Mozart and Opera
Volume 115, No. 1January, 2015
Last month in these pages, we celebrated Beethoven’s birthday. Now let’s give a cheer to Mozart, whose 258th birthday is on Jan. 27. We’re pleased to feature an excerpt from Paul Johnson’s new biography of the great master. Centuries after his birth, Mozart remains many people’s favorite composer. Beyond his prodigious output, Mozart’s gift and skill with instruments were also remarkable; he mastered every one except for the harp. Moreover, no sooner had the clarinet been invented and introduced than Mozart began playing it and adding it into his arrangements. Below, we offer a short excerpt from Johnson’s book, in which he explores how Mozart began composing opera. Happy birthday, Mozart!
The following excerpt from “Mozart” by Paul Johnson is reprinted by arrangement with Penguin, a member of Penguin Group (USA) LLC, A Penguin Random House Company. Copyright © Paul Johnson, 2013. Part of the intro above from the publisher’s promotional material.
There are many extraordinary things about Mozart, but the most extraordinary of all is his work in opera. There was nothing in his background to prepare him for the stage. His father knew everything about the violin and was familiar with every aspect of church music, but opera was foreign territory to him. It is true that during their three visits to Italy, they had the opportunity to see opera, and Mozart (not his father) successfully absorbed various forms of Italian musical idiom. But until he began to grow up, Mozart rarely went to the theatre, especially the opera. He seems to have acquired the instinct to make music dramatic, to animate people on stage, entirely from his own personality.
Yet his impact on the form was fundamental. He found opera, so called, in rudimentary shape and transformed it into a great, many-faceted art. He is the first composer of operas who has never been out of the repertoire, but is an indispensable part of it, a central fact in the history of opera. He forms, along with Verdi and Wagner, the great tripod on which the genus of opera rests, but whereas they devoted their lives to the business, opera is for Mozart only one part of his musical career – not necessarily the most important part, either.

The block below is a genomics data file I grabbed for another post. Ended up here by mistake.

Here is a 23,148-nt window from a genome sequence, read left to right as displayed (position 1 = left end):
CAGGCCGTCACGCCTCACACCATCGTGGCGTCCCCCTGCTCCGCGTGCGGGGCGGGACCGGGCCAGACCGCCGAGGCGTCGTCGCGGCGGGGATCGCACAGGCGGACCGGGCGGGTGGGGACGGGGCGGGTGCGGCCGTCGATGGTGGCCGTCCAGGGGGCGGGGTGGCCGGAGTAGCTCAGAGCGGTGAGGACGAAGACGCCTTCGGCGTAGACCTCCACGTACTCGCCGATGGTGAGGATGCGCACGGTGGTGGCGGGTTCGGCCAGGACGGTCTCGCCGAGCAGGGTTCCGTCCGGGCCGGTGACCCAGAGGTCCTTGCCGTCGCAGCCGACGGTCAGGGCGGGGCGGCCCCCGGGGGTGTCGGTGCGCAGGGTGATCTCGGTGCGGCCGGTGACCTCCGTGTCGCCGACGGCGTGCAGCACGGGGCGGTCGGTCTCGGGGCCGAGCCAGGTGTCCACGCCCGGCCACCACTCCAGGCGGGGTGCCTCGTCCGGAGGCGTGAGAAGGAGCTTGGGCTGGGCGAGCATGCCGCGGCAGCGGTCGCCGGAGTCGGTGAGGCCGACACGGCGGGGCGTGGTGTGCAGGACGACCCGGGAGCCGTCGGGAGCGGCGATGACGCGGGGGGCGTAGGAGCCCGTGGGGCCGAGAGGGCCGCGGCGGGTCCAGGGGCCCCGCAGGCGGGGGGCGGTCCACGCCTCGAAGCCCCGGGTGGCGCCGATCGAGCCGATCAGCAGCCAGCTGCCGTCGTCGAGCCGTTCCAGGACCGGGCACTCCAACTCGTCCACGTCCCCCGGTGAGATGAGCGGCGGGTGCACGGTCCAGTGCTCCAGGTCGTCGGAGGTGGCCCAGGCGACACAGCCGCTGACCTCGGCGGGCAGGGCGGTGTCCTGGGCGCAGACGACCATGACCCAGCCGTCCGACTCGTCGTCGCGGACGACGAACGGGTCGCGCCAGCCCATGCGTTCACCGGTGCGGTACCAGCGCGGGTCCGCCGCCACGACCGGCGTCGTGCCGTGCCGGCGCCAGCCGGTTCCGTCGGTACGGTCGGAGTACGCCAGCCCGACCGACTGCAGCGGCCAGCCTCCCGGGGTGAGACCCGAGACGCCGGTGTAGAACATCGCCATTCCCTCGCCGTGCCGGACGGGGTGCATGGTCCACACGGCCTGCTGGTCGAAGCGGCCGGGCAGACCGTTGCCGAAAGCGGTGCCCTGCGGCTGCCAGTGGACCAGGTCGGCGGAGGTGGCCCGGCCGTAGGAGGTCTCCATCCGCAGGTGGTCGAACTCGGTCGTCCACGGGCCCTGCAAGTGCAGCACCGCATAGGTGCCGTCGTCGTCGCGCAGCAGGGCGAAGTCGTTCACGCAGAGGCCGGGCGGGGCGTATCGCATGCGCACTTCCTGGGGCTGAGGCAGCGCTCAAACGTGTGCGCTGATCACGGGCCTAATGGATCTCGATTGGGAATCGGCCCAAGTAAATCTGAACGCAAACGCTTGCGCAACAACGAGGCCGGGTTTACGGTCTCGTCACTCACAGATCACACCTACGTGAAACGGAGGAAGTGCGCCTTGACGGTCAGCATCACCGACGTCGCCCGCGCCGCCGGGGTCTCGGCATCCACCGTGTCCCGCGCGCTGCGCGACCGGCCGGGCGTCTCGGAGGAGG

Mozart composed 20 operas, by one computation, 22 by another. Opera was evolving fast in the 18th century, and definition is difficult. To begin with, it was composed in four main languages – Italian, French, German and English. Opera seria, or tragic opera, was the first main type to emerge with its particular forms: arias, choruses, and recitative. An intermezzo developed to provide comic relief, or buffa. This expanded until it became a work in its own right, an opera buffa, or comic opera. There was a good deal of class consciousness in these musical forms. Opera seria took tragic themes from antiquity on Latin or Greek models and was performed at court on solemn occasions, usually in the top court theatre. Hence it was also called grand opera. Opera buffa could be done in a commercial theatre to a bourgeois audience. But in England and northern Germany (and elsewhere), a popular or plebeian opera, or rather plays punctuated by songs and performed in the vernacular, was also blossoming and proved irresistible. “The Beggar’s Opera” ran in London for years and was taken to Germany, and there blended with local versions to produce a form of music drama called singspiel. By the time Mozart reached maturity, there were thus three main types of musical drama on stage: opera seria and opera buffa, both in Italian, and singspiel in German.